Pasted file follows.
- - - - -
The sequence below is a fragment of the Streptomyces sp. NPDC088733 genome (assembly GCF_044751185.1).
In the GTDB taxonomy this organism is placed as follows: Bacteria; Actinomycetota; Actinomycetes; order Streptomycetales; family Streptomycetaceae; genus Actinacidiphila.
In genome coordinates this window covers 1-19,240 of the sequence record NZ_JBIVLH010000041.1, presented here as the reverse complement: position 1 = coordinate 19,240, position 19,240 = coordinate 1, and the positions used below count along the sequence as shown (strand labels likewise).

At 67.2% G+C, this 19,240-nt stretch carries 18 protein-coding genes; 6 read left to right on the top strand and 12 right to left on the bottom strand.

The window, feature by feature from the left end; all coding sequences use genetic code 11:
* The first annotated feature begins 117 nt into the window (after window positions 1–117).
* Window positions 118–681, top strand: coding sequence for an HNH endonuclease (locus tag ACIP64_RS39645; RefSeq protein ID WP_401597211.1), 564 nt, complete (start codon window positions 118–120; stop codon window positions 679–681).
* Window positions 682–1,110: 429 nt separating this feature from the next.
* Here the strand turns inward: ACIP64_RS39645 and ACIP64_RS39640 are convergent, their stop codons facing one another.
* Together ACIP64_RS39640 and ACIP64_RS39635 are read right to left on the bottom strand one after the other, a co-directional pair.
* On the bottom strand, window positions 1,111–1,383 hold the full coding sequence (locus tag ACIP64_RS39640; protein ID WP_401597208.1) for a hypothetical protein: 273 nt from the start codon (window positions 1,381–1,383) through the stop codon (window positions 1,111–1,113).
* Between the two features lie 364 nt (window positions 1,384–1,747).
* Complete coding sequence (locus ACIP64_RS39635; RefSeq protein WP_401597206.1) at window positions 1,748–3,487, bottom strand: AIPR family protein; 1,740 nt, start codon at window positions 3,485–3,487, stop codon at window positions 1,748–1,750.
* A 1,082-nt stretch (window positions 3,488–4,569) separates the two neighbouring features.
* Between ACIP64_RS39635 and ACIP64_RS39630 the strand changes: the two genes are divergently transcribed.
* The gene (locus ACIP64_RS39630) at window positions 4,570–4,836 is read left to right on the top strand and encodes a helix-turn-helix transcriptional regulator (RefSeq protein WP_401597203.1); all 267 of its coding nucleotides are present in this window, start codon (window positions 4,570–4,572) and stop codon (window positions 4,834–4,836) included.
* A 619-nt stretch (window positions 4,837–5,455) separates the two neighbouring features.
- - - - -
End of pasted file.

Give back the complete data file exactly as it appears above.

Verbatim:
The sequence below is a fragment of the Streptomyces sp. NPDC088733 genome (assembly GCF_044751185.1).
In the GTDB taxonomy this organism is placed as follows: Bacteria; Actinomycetota; Actinomycetes; order Streptomycetales; family Streptomycetaceae; genus Actinacidiphila.
In genome coordinates this window covers 1-19,240 of the sequence record NZ_JBIVLH010000041.1, presented here as the reverse complement: position 1 = coordinate 19,240, position 19,240 = coordinate 1, and the positions used below count along the sequence as shown (strand labels likewise).

At 67.2% G+C, this 19,240-nt stretch carries 18 protein-coding genes; 6 read left to right on the top strand and 12 right to left on the bottom strand.

The window, feature by feature from the left end; all coding sequences use genetic code 11:
* The first annotated feature begins 117 nt into the window (after window positions 1–117).
* Window positions 118–681, top strand: coding sequence for an HNH endonuclease (locus tag ACIP64_RS39645; RefSeq protein ID WP_401597211.1), 564 nt, complete (start codon window positions 118–120; stop codon window positions 679–681).
* Window positions 682–1,110: 429 nt separating this feature from the next.
* Here the strand turns inward: ACIP64_RS39645 and ACIP64_RS39640 are convergent, their stop codons facing one another.
* Together ACIP64_RS39640 and ACIP64_RS39635 are read right to left on the bottom strand one after the other, a co-directional pair.
* On the bottom strand, window positions 1,111–1,383 hold the full coding sequence (locus tag ACIP64_RS39640; protein ID WP_401597208.1) for a hypothetical protein: 273 nt from the start codon (window positions 1,381–1,383) through the stop codon (window positions 1,111–1,113).
* Between the two features lie 364 nt (window positions 1,384–1,747).
* Complete coding sequence (locus ACIP64_RS39635; RefSeq protein WP_401597206.1) at window positions 1,748–3,487, bottom strand: AIPR family protein; 1,740 nt, start codon at window positions 3,485–3,487, stop codon at window positions 1,748–1,750.
* A 1,082-nt stretch (window positions 3,488–4,569) separates the two neighbouring features.
* Between ACIP64_RS39635 and ACIP64_RS39630 the strand changes: the two genes are divergently transcribed.
* The gene (locus ACIP64_RS39630) at window positions 4,570–4,836 is read left to right on the top strand and encodes a helix-turn-helix transcriptional regulator (RefSeq protein WP_401597203.1); all 267 of its coding nucleotides are present in this window, start codon (window positions 4,570–4,572) and stop codon (window positions 4,834–4,836) included.
* A 619-nt stretch (window positions 4,837–5,455) separates the two neighbouring features.